The Brookfield-LaGrange Park School District 95 Board of Education is poised to pass a resolution next month to issue $7.5 million in construction bonds in order to fund preliminary work related to major expansion projects at both Brook Park Elementary School and S.E. Gross Middle School.

At the same time, according to Superintendent Mark Kuzniewski, the school board is contemplating refinancing bonds issued back in 2006 in order to see some savings resulting from lower interest rates.

Refinancing the 2006 debt will save the school district between $450,000 and $585,000 over the life of the bonds, which are scheduled to be repaid in full in 2026. The school board could also choose to shorten the term of the bonds.

Once the school board passes the resolution authorizing the new bond issue on Nov. 9, the bonds would be sold within two weeks and the proceeds available to the district by the end of 2017.

The school district would conduct a second bond issue of $12.5 million in 2018, to complete the $20 million issuance of new debt, which voters approved by referendum last spring for the construction of a classroom addition and new gymnasium at Brook Park School and a major renovation and construction of a new gymnasium at S.E. Gross Middle School.

In addition, District 95 officials in 2018 plan to issue another $15 in non-referendum bonds, which will be repaid using operating funds already available to the district.

School district officials will appear before the Brookfield Planning and Zoning Commission on Oct. 26. The school district is asking for a special use permit for the work at S.E. Gross School, which sits on land that is zoned for both commercial and residential development.

District officials will appear before the LaGrange Park Plan Commission in December, said Kuzniewski, once the district receives storm water management approvals from the Metropolitan Water Reclamation District of Greater Chicago.

Work at S.E. Gross School in Brookfield is expected to begin with asbestos abatement and the demolition of the auditorium/industrial arts wing, which will undergo a dramatic makeover beginning next year.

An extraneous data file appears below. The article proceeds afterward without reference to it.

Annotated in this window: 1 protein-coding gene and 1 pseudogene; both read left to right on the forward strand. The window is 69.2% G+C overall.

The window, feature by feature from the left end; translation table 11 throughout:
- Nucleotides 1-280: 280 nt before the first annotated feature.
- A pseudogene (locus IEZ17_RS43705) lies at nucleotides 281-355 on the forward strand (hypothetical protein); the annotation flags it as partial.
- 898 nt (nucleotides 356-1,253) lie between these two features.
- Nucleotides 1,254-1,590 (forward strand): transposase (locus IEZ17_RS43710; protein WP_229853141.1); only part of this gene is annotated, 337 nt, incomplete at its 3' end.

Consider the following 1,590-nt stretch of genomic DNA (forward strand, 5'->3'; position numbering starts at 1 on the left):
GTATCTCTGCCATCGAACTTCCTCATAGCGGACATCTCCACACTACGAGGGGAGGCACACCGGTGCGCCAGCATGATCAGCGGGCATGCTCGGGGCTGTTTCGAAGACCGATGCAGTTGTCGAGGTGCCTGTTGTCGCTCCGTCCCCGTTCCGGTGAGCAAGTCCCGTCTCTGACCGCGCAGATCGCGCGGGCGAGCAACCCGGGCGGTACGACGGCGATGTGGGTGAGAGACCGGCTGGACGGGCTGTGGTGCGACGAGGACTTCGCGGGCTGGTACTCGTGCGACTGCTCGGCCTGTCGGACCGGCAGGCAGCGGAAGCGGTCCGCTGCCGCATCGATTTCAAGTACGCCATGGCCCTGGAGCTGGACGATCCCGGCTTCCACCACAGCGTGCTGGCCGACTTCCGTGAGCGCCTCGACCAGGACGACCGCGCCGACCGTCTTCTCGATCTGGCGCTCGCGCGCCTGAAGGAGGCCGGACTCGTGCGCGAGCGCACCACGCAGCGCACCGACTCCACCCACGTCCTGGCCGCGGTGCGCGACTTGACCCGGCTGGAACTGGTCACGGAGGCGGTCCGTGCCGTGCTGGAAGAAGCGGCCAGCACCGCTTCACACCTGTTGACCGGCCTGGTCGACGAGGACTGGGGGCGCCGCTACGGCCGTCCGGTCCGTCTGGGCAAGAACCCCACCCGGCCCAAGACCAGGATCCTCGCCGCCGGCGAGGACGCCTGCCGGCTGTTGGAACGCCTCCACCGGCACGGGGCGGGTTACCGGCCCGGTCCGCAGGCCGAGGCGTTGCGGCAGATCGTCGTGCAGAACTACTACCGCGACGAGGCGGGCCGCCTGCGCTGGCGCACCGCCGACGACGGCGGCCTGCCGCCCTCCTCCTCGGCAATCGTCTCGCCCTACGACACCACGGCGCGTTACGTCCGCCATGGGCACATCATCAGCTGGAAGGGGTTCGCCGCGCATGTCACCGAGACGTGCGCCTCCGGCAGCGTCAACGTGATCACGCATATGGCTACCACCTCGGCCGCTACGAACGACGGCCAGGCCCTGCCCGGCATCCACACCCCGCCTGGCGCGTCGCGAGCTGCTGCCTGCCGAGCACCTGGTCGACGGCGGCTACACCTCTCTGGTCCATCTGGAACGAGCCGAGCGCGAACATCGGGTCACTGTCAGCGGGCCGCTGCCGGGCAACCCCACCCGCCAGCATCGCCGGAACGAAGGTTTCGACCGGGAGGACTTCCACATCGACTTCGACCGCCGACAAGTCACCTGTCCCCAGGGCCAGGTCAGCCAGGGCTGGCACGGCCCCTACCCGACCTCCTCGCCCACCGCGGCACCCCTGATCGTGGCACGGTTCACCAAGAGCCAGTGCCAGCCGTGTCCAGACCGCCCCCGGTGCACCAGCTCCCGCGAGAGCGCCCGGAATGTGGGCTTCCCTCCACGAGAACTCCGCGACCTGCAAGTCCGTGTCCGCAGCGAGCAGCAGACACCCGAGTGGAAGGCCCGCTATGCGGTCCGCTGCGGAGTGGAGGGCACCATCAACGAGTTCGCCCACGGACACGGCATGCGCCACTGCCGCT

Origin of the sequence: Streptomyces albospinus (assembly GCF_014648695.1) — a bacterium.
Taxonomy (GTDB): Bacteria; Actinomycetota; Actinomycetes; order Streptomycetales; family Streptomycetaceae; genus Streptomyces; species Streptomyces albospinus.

That initial work is expected to begin in mid- to late-January 2018. As a result, the band room will be moved to a second-floor conference room at the school and the woodshop will be relocated to another area, which has yet to be determined.

But, according to Kuzniewski, the wood shop won’t be returning after the end of the 2017-18 school year. The class’ longtime teacher, Tim Rost, will retire next June.

“I don’t think the wood shop will be picked up and reinstated somewhere else,” Kuzniewski said.

Instead, the administration is working on a plan to create an elective STEM curriculum that could be housed in the newly rehabbed wing, which will also include a ground-floor “cafetorium” – combination cafeteria/auditorium – and a band area.

“When the new space is done, we’ve planned for an elective curriculum rooted probably more in the 21st century than in circular saws.”

Even before the asbestos and demolition work begins at S.E. Gross, ComEd may be at each of the school later this fall to relocate underground electrical cables.

Construction on the additions at both schools won’t start in earnest until June 2018. The new spaces are expected to be completed and open for use by the start of the 2019-20 school year.